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Trent Reznor's six best film scores

Trent Reznor’s music always had a bit of orchestration. Whether it was the brighter synthetic buzzes of Pretty Hate Machine, the harsh ambient tones of The Fragile, or the lush experimentalism of the Ghosts album series, Reznor and Nine Inch Nails were never simply a rock band playing industrial music.

Reznor gained a well-earned reputation for arrangements that had as much to do with classical techniques and established film scoring as they did with popular music. But like any good professional, Reznor decided he wanted to diversify his portfolio outside of popular music.

After a somewhat disastrous hodgepodge of sounds created for Oliver Stone’s maximalist Natural Born Killers, Reznor returned to NIN and waited for the perfect collaborator to return to the world of film. As it turned out, he would find someone’s whose dark undertones and furious intensity matched his own in the form of David Fincher.

Reznor’s work with Fincher is rightfully celebrated, both on this list and in the wider cinematic diaspora, but it’s not always indicative of the types of scores he’s able to create with fellow musical genius Atticus Ross.

The pair can also be silly, jazzy, funky, retro, and even traditionalist at times, descriptors that very infrequently come up when discussing his day job in NIN. Film scoring is a great way for Reznor to show he’s more than the doom and gloom king of industrial rock, so let’s take a look at some of his best work in that medium.

Trent Reznor best film scores:

The Social Network

The score composed for The Social Network laid the template for all of Reznor’s future arranging work: sparse, heavily electronic soundscapes that owed as much to ambient music as they did to traditional orchestral soundtracking.

With musical partner Atticus Ross, Reznor was able to find a unique musical identity separate from his work in Nine Inch Nails, although pieces like ‘In Motion’ and ‘Carbon Prevails’ retains the glitchy techno stylings of NIN’s late 2000’s output. As Reznor’s first foray into film scoring, The Social Network score is still moving and timely as its parent movie.

The Girl with the Dragon Tattoo

A mammoth three-hour tour de force, the soundtrack to The Girl with the Dragon Tattoo is Reznor working at his most detached from what we normally think of as film scores.

Prickly, deeply ambient, and about as chilly as electronic music gets, the score certainly matches the suffocating and, at times, dreary tone of the film. Just like its parent film, it’s also too long and at times too cold, but as a challenging piece of accompaniment, it holds a number of rewards for those willing to get lost in it, including some left-field covers of Led Zeppelin’s ‘Immigrant Song’ and Bryan Ferry’s ‘Is Your Love Strong Enough?’

Gone Girl

Reznor’s third collaboration with director David Fincher indulges in the pair’s well-established formula: synthetic instrumentation, ambient-meets-industrial composition, darker tones than what most scores would sound like. But somewhat atypically, the Gone Girl soundtrack also lets in lighter moments, like on ‘Sugar Storm’ and ‘Appearances.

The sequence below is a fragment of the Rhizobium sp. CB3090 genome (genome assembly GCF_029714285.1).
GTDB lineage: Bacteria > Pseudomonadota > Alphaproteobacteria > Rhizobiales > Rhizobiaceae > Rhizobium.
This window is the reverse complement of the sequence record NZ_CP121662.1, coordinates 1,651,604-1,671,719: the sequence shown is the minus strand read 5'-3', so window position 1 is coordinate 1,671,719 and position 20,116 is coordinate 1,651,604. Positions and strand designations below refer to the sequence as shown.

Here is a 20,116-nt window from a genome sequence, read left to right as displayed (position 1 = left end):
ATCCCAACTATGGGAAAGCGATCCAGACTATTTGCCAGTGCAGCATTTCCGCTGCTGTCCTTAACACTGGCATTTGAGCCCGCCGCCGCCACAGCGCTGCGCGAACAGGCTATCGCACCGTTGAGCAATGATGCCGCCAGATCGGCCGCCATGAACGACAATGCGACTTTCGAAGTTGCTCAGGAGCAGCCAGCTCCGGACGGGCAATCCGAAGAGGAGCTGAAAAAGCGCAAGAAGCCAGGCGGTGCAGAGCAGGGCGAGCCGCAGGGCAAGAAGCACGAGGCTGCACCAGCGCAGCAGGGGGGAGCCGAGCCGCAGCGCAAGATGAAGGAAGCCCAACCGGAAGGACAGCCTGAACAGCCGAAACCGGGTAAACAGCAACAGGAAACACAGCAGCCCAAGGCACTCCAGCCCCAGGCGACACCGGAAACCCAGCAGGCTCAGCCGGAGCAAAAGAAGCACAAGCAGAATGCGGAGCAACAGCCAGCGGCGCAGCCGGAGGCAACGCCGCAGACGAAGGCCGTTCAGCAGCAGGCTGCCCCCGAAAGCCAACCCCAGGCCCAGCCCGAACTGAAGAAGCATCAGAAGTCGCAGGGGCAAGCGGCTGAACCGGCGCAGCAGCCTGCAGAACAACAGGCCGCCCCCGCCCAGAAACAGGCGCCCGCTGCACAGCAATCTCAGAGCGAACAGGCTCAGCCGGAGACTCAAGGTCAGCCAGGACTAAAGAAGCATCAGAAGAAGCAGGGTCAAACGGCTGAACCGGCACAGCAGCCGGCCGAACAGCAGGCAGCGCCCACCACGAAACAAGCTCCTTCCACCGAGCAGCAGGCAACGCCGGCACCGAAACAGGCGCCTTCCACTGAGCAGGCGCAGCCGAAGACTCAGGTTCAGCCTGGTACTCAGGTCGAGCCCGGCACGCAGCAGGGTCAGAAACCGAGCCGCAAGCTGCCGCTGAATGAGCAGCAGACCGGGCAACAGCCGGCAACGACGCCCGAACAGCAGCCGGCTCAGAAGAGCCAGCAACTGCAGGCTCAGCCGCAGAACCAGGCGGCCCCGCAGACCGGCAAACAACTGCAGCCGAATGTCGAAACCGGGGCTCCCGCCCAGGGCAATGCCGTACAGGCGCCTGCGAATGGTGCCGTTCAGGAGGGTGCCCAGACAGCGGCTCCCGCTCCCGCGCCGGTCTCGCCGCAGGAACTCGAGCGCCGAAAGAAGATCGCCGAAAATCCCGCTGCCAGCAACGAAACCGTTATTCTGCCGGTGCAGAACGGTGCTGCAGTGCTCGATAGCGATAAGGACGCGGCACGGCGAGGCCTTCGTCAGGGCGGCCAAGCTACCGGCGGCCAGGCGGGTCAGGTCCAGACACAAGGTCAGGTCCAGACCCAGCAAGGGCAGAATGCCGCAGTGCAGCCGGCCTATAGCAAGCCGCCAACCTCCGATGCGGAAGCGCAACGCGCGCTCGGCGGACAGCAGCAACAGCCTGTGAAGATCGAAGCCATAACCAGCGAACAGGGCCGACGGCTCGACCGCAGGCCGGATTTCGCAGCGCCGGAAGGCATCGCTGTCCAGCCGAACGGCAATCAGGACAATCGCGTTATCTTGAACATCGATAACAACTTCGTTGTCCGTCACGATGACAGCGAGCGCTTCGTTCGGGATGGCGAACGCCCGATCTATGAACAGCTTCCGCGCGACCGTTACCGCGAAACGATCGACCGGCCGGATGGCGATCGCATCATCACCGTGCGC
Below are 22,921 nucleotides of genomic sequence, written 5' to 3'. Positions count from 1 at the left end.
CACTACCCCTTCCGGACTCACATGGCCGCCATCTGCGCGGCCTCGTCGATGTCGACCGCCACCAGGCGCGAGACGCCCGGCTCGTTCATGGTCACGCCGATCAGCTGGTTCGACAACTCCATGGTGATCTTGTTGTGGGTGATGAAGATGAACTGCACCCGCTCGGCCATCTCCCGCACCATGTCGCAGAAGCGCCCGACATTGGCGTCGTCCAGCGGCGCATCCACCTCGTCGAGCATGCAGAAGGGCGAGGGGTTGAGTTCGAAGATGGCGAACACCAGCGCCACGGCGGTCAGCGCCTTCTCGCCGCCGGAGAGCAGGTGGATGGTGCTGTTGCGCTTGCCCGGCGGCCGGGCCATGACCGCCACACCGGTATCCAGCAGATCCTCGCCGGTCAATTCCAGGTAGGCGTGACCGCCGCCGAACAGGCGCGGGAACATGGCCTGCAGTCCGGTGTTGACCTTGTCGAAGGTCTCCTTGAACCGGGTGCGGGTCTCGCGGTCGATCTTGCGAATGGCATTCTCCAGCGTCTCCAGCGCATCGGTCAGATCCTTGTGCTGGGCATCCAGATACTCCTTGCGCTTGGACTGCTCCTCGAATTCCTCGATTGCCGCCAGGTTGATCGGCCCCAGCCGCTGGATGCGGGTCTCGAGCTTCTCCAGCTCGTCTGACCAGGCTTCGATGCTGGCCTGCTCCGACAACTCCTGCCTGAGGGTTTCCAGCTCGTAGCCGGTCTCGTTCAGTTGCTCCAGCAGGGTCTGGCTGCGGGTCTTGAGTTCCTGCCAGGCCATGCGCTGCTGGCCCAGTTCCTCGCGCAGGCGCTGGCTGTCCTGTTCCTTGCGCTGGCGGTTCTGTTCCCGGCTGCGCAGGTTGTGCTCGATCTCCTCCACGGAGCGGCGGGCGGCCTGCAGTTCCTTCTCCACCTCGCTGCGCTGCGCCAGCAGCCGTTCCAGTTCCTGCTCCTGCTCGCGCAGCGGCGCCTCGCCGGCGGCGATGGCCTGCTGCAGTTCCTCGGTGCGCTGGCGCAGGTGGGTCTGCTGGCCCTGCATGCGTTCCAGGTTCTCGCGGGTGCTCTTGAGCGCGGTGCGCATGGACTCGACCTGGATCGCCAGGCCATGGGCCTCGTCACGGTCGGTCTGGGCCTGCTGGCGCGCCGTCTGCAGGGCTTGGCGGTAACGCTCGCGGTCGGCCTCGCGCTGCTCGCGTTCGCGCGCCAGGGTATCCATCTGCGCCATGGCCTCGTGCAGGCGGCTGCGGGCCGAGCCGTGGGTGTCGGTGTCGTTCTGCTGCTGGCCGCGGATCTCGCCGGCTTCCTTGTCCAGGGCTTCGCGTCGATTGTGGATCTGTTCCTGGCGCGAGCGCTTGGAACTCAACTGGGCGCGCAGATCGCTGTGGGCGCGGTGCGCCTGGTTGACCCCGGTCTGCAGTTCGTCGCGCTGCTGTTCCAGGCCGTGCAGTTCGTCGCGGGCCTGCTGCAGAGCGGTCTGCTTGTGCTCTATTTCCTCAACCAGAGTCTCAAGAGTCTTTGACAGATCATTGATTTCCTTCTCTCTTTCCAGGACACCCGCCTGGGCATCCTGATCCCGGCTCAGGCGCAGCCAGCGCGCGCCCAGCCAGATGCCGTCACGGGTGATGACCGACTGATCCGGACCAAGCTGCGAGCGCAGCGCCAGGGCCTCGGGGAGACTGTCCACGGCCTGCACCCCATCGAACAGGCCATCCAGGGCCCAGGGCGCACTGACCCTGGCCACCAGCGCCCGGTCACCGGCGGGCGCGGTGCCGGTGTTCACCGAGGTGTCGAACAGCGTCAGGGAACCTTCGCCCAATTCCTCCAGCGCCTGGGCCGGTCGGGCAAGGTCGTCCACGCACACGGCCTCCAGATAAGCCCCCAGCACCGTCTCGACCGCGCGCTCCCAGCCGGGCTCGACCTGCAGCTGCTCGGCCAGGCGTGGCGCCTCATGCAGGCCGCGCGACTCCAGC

Perhaps because the film itself is a twisty mystery, Reznor’s melodic lines bubble with curiosity and occasional optimism, the kind that work as a sort of auditory illusion with the film’s context of an apparently perfect marriage hiding much more sinister realities, it’s the first example of Reznor purposefully diversifying his sonic palate to fit the mood of the movie.


Jonah Hill’s lone directing credit, Mid90s, is a highly evocative, deeply indie A24 film about growing up among L.A. skateboarders and hood rats in the titular time period. Hill himself supervised most non-diegetic musical accompaniments, favouring hip hop and alternative music that fit the movie’s contemporary setting. Still, a few pieces from Reznor found their way into the film as well.

Mostly consisting of just Reznor playing piano, the Mid90s soundtrack is a beautiful step back for the NIN frontman, reconnecting with his initial classical training and embracing acoustic elements for the first time.

His contributions only total about ten minutes of music, but those ten minutes would have a lasting effect on Reznor’s future scores.


With Mank, David Fincher presented Reznor with a challenge: to evoke a time and place so far removed from his futuristic comfort zone that he would be forced to put away his beloved synthesizers and soundscapes.

Reznor responded with an honest to God orchestral score, complete with all the traditional symphonic elements you would find in a period-correct 1940’s studio production: authentic percussion, real strings, charts written for session musicians.

By forgoing everything that had become expected of his style, Reznor and Ross created a soundtrack that actually eclipses the film it accompanies. Mank can be ponderous and pretentious, but its score never is. The real celebration of all the best parts of Old Hollywood cinema are found in Reznor’s playful tootling horns and bouncy jazz-era references.


While Jon Batiste focused on the jazzy original tunes performed throughout the film, Reznor and Ross keyed in on the more esoteric aspects of Soul, namely the detachment of one’s identity and the finding of one’s true calling.

The result is as wide open as any of the pair’s previous soundtrack work, with trippy sequencers often being the only elements to keep the score from floating off into space.

Noticeably brighter than their previous work, the Soul soundtrack is goofy lark that opens the doors for Reznor and Ross to explore lighter, more optimistic films in the future.